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This is, by far, the toughest "best of" list I’ve ever had to write. And I’ve written my fair share.
Why’s it so tricky? Well, the not-so-humble PC is the biggest gaming platform on the planet, and will likely be as long as we have electricity and an Internet connection (in that order). Amid the sheer quantity of games released – thousands every year when you take the bright indie space into account – there’s a growing list of quality titles.
The best bit: they’re not exclusively old-school pixelated games that are beautified by rose-tinted monocles, and nor are they wholly recent-ish titles. I’ve been a PC gamer for more than a quarter of a century, and I’ve adored a lot of games in that time. Here’s the thing. I’d have trouble picking the top ten all-time FPS, RTS, or RPG games on PC, let alone a shortlist that accurately combines these genres (and others).
What follows is a very personal top ten for me, even though I’ve somewhat curbed my desire to completely stack it with some of the best FPS and RTS titles to ever grace the PC. You won’t find any controversial entries in here (yet; it’s an ever-growing list), but you’ll find a good representation of the kinds of titles that helped shape my (and others') gaming tastes over the course of more than two decades of being an avid PC gaming fan.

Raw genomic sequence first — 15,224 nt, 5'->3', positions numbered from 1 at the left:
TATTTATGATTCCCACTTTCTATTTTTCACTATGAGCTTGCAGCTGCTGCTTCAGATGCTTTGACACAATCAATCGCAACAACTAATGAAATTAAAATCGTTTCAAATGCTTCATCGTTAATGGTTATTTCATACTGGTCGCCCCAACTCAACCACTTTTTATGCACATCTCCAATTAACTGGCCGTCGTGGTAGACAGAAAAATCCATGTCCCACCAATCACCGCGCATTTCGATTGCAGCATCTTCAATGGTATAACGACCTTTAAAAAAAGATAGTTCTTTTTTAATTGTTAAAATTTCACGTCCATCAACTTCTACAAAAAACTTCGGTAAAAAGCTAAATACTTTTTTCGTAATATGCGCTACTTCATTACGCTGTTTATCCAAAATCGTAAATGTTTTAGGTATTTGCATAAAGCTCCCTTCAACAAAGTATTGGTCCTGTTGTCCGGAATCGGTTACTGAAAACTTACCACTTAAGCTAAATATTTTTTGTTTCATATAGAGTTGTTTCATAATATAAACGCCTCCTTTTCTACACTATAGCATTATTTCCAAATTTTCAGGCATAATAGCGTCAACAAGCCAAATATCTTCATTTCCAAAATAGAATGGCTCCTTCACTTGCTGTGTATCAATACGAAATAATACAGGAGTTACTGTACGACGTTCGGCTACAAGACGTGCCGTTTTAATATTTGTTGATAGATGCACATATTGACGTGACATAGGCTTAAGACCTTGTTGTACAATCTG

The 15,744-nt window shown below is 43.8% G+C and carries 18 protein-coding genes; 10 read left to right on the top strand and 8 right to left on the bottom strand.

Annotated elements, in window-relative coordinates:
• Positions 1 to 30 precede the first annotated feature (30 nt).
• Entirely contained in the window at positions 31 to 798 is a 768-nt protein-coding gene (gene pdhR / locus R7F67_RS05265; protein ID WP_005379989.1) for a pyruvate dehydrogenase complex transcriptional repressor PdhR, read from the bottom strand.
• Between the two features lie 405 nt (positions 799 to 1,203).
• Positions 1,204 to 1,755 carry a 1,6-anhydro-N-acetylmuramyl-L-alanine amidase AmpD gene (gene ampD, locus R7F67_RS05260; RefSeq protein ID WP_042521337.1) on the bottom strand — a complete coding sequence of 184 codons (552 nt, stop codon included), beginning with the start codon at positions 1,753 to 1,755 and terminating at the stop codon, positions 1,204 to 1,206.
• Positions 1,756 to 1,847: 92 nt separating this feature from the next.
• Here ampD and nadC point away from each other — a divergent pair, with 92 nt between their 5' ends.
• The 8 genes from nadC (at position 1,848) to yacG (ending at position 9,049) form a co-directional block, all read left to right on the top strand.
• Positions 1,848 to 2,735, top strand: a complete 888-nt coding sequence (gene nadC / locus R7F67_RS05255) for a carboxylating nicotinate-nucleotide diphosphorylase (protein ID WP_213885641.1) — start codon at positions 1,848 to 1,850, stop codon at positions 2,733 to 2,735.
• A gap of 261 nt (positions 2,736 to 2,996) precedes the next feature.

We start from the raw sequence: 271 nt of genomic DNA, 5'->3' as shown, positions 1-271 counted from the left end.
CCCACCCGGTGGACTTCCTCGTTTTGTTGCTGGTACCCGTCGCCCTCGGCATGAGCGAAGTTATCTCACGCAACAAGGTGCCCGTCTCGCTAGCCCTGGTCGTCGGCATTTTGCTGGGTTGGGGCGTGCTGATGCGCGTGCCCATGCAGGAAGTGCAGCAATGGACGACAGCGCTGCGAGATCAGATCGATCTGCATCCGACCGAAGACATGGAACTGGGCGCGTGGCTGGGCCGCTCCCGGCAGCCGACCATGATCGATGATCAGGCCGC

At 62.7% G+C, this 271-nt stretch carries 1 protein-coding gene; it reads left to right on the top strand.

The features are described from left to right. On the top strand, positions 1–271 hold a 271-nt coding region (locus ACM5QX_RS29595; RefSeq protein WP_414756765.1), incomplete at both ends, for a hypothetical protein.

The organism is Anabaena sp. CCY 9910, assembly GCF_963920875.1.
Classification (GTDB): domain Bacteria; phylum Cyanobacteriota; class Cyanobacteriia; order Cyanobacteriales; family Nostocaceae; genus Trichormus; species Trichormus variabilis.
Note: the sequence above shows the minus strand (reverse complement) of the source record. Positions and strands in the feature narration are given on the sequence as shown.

If you feel there are any glaring omissions, the chances are good that those titles will be coming in a future update to this list. It’s impossible to look at a gaming platform that has handfuls of quality releases each year, some of which rightfully gain legendary status, without leaving some of the best must-play games of all time out in the cold (for now). Unlike my other best-of lists, I don’t have any omissions to call attention to at this stage, but I do encourage you to return every month or so to see the list grow.